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Communities are being asked to consider partnering up with Argyll and Bute Council to help maintain graveyards.
Hot weather has seen a growth spurt of grass and weeds in cemeteries across the district but has also sparked complaints.
Kilninver, Taynuilt, Appin and Oban’s Pennyfuir cemeteries were among those reported as overgrown.
People at Kimelford and Kilninver Community Council heard numbers of funerals had also gone up recently which meant they had to take precedence over maintenance jobs – although workers were now ‘catching up’.
Councillor Elaine Robertson said: ‘It’s not just here. It’s been everywhere’ and added she had been speaking to other communities, seeing if there was any interest in them working with the council to look after their own cemeteries.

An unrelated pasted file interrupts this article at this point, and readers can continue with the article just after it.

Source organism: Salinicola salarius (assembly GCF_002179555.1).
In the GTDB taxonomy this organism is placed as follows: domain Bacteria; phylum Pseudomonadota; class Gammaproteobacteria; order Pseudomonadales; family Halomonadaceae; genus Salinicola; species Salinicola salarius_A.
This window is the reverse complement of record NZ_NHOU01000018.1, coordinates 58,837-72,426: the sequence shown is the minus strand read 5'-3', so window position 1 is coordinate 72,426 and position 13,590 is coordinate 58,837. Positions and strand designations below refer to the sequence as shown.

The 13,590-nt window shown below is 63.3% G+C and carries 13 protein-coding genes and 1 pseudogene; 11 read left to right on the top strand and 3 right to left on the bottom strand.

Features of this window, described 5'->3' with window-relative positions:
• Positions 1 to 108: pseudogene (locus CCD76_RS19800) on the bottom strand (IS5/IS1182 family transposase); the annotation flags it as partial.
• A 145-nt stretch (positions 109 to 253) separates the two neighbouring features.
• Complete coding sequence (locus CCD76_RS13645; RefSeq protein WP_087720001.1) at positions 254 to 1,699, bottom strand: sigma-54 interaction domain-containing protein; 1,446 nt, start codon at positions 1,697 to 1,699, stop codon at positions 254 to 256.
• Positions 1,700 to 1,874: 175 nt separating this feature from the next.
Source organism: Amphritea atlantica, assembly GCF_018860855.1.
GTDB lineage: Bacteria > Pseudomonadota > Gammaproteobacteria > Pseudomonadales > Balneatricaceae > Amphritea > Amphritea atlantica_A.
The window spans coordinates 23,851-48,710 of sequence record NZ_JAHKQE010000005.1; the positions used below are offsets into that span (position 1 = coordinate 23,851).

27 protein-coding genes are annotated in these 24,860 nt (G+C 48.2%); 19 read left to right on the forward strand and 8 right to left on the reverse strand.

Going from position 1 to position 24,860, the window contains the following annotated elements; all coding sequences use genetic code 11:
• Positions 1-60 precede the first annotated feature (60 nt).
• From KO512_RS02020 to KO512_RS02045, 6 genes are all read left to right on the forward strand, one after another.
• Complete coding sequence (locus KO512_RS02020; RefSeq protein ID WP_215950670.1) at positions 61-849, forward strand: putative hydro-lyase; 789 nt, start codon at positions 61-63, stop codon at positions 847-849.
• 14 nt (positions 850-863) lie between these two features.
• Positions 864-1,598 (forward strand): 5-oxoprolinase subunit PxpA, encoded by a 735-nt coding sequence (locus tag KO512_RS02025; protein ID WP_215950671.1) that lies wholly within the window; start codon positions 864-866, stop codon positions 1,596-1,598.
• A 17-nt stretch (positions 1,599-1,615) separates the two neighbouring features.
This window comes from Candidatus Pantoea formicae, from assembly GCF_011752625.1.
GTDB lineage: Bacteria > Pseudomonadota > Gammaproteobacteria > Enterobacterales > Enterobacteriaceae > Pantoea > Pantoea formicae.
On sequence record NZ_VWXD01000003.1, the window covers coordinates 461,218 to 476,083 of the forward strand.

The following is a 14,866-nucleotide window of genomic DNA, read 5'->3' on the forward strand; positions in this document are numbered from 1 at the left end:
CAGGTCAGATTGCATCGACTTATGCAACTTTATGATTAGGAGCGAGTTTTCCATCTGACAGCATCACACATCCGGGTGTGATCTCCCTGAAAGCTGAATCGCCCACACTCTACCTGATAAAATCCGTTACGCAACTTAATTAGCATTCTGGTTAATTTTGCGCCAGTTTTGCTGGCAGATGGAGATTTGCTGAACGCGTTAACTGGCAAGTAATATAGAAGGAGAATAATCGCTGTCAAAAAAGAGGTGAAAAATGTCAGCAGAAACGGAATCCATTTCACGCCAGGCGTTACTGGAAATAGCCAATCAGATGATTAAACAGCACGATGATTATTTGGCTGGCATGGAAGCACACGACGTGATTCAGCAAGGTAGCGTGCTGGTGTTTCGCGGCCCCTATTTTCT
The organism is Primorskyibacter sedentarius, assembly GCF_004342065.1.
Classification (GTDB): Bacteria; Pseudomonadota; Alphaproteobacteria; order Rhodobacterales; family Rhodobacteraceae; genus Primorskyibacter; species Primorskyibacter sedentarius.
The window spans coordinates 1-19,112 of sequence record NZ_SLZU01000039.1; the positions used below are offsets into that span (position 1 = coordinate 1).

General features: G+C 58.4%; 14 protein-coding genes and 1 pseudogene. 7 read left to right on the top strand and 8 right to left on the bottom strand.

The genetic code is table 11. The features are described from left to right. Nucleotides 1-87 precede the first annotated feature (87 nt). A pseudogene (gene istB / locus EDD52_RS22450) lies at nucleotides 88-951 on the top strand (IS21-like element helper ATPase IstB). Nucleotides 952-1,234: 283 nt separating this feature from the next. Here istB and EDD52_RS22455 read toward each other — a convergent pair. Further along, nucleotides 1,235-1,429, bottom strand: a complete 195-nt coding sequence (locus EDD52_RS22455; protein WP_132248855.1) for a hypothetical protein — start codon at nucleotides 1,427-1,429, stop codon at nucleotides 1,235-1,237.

Cutting responsibilities would still be down to the council but weeding and edging could be taken on by interested villagers, she said.
Concern was expressed at the meeting about the risk of the community getting sued if someone got hurt as a result of villagers’ maintenance efforts but they were told Argyll and Bute Council and community councils should have insurance to cover that.
The community council is now taking the partnership idea to the church community before reporting back to their Argyll and Bute councillors.
Dalmally resident Graham Mackechnie contacted The Oban Times about the state of cemeteries.
He said the one in Dalmally, which has since been cut, was so bad people could have made hay from it.
He said council cuts over the years had seen cemeteries neglected.
‘When my granny died years ago the cemetery was immaculate. When my brother died last year we had to spend a couple of hours ourselves to tidy round. They’ve lost manpower through all these cuts. If there’s too much work to be done, then some of the council top-heavy paid managers should come out and give them a hand,’ he said.